Single Leg Toe Curling-With foot resting on a towel, slowly bunch towel up as you curl toes. Repeat 3-5 times, 2 times per day.
Lacrosse Ball Massage-while sitting in a chair, roll lacrosse ball under your foot to massage the painful area. Perform for 1 minute, 3 times per day.

Increasing activity levels can be done safely and strategically to avoid overuse injuries. Always check for proper footwear, consider cross training (alternate between running, walking, biking, and swimming) on your exercise days, rest, and diet all aid in injury prevention and rehabilitation. So get out there and get your HEALTHY FEET MOVING!”

Great Article! “The One Exercise That Just Might Change Your Running Forever” via the Huffington Post.

“What if all it took to improve your running immeasurably was a few minutes marching in place?

In a 2011 New York Times Magazine feature, Christopher McDougall, author ofBorn to Run: A Hidden Tribe, Super Athletes and the Greatest Race the World Has Never Seen experimented with just that.

“I was leafing through the back of an out-of-print book, a collection of runners’ biographies called ‘The Five Kings of Distance,’ when I came across a three-page essay from 1908 titled ‘W. G. George’s Own Account From the 100-Up Exercise,’” he writes. “According to legend, this single drill turned a 16 year old with almost no running experience into the foremost racer of his day.”

Walter Goodall George’s earliest sporting interests were rugby and cycling, but he went on to win over 1,000 amateur prizes and races and set long-standing records as a professional runner. “He became unbeatable over the middle distances in an era before training became scientific,” the Oxford Dictionary Of National Biography writes, all while pioneering his own personal brand of “scientific” training, namely the 100-Up. In 1878, at age 19, he wrote a plan to break the then-world record for the mile — and proceeded to run nearly exactly his plan’s predicted time in 1886. In addition to his 100-Up essay cited by McDougall, he also published a short book on the exercise in 1913, according to the Oxford DNB.

George’s 100-Up routine is divided into two parts, the minor and the major. The minor involves standing with both feet about eight inches apart “and your arms cocked in running position,” McDougall writes. Then, raise one knee at a time to hip height, bringing it back down lightly to its original position. All that’s left after that is to repeat this movement 100 times. The major involves the same movement at a higher speed. McDougall quotes George: “The body must be balanced on the ball of the foot, the heels being clear of the ground and the head and body being tilted very slightly forward…. Now, spring from the toe, bringing the knee to the level of the hip…. Repeat with the other leg and continue raising and lowering the legs alternately. This action is exactly that of running.”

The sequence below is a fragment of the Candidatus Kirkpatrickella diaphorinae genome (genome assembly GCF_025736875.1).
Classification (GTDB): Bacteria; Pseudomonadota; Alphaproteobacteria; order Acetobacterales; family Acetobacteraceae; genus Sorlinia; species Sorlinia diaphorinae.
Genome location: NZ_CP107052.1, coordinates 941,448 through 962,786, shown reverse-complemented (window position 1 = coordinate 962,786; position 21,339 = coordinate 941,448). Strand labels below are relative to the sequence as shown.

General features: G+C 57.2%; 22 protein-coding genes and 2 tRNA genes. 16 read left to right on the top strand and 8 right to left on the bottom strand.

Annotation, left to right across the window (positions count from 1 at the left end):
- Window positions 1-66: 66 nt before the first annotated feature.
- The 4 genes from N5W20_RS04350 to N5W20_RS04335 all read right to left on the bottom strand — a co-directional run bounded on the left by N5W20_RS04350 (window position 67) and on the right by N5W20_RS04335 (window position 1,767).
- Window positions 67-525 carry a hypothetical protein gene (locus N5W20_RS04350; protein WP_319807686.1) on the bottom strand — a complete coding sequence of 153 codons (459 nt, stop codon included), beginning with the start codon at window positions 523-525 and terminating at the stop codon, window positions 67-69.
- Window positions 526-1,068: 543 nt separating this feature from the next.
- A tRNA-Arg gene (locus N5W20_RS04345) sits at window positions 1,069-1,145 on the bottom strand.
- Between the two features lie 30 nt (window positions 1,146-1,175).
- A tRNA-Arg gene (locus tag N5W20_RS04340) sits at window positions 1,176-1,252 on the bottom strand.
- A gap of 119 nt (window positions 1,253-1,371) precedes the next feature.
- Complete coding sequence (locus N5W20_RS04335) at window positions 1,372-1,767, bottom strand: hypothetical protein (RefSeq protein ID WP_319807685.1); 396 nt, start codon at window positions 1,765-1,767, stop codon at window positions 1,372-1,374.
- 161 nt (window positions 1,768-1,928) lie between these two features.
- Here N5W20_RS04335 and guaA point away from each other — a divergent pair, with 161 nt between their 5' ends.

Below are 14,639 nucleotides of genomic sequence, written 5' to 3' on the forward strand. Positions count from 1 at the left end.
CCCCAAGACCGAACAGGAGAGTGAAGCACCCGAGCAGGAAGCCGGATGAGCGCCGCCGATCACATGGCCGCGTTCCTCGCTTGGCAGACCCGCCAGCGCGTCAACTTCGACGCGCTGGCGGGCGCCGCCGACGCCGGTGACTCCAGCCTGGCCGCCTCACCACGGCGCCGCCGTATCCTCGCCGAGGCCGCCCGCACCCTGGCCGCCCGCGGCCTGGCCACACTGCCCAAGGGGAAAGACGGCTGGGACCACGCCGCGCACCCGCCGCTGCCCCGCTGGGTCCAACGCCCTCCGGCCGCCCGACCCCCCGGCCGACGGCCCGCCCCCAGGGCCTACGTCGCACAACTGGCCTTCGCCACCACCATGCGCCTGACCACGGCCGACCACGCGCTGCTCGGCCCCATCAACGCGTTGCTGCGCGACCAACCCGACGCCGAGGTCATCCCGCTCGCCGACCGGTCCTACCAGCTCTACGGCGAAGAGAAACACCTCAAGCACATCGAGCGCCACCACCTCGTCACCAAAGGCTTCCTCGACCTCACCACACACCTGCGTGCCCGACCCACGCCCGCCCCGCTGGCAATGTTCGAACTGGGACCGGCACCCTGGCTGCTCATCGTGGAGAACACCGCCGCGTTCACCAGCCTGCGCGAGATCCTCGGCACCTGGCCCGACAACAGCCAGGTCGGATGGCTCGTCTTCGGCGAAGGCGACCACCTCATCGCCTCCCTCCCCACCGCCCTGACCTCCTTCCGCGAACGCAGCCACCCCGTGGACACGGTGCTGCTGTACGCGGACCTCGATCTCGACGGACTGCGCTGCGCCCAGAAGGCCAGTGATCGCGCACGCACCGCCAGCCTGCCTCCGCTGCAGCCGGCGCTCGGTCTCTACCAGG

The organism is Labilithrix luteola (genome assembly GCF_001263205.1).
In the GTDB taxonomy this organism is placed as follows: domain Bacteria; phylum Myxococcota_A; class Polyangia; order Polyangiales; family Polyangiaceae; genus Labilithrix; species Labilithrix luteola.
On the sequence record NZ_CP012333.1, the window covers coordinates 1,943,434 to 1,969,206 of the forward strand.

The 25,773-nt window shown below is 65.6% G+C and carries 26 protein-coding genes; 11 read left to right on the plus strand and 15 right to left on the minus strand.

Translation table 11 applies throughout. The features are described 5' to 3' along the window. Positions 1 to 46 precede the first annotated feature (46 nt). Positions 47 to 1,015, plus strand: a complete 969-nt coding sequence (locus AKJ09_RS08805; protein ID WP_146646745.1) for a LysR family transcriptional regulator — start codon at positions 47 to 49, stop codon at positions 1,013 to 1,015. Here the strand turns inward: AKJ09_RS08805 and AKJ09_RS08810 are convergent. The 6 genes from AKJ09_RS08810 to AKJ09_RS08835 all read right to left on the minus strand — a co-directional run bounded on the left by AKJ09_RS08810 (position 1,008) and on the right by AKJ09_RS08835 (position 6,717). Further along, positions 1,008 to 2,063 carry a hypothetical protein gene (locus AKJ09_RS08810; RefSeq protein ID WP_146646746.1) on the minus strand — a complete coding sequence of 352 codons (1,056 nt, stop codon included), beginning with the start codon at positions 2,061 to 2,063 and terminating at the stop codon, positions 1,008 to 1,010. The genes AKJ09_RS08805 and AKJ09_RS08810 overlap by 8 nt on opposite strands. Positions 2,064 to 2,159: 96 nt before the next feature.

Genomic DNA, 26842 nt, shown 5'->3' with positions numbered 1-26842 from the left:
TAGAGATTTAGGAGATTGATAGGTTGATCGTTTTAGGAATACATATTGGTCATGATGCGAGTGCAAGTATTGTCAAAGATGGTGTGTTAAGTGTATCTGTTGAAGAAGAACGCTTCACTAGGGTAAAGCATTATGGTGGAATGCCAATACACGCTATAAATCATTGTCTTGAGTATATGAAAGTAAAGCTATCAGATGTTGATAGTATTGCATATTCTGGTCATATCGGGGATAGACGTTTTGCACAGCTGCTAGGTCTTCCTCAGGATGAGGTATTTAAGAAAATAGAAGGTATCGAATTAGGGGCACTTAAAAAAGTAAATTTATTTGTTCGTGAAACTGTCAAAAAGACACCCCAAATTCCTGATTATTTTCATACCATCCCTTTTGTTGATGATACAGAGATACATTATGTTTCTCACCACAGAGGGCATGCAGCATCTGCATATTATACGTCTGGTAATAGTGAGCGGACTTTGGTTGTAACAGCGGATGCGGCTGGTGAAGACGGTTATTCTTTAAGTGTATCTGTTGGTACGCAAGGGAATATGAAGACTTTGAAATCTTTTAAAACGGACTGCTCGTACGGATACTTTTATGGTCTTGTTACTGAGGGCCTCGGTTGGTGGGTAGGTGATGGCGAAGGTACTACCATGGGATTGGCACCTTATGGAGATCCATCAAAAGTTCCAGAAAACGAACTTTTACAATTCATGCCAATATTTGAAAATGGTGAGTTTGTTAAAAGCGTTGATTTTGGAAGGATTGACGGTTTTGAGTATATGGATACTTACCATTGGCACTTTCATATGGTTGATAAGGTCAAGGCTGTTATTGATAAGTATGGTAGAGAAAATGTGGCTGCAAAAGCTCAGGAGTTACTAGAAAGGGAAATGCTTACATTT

Sounds a little too simple, no?

Experienced runners will likely recognize these movements as the tried-and-true running drill commonly referred to as high knees, a simple way to up strength and endurance of the hip flexor and quad, according to New York Road Runners (NYRR). Straightforward as it looks, high knees –and other running drills — canhelp you become a better runner, says NYRR coach John Honerkamp. The 100-Up is essentially exaggerated running form, and performing 100 repetitions can help build muscle memory during a similar state of fatigue that a runner might experience at the end of a tough workout or a grueling race, he says.

But it’s the focus on form that’s most important. “You’re reinforcing poor form if you’re doing it improperly,” says Honerkamp. “Once you stop doing it correctly, you shouldn’t do it at all.” That means concentrating not just on returning each foot to its starting point, but paying attention to arm swing, keeping the core stable and landing close to your center of gravity on the balls of your feet every single time, he says. For most 100-Up beginners, 100 reps is a long-term goal. Aim to start with maybe 20 repetitions instead — or however many you can complete with perfect form.

Don’t expect to see immediate results, either, Honerkamp warns. Running on your toes, typically considered more efficient because you’re spending less time on the ground, may be the end goal, but heel strikers need to ease into adaptations. “I worry about people trying to drastically change,” says Honerkamp. “It’s something to work on and think about, but don’t over-think or overcorrect,” he says.

Whether or not you devote yourself to the 100-Up for life or simply dabble in running form drills periodically, incorporating focus on form into a warmup or regular training routine is a good idea, says Honerkamp. “People skip [warmups] because they’re busy getting out of the door,” he says, “but five minutes probably will go a long way.”

 

Source: Klein, S. (2014, June 4). The One Exercise That Just Might Change Your Running Forever. . Retrieved June 20, 2014, from http://www.huffingtonpost.com/2014/06/04/100-up-running_n_5406664.html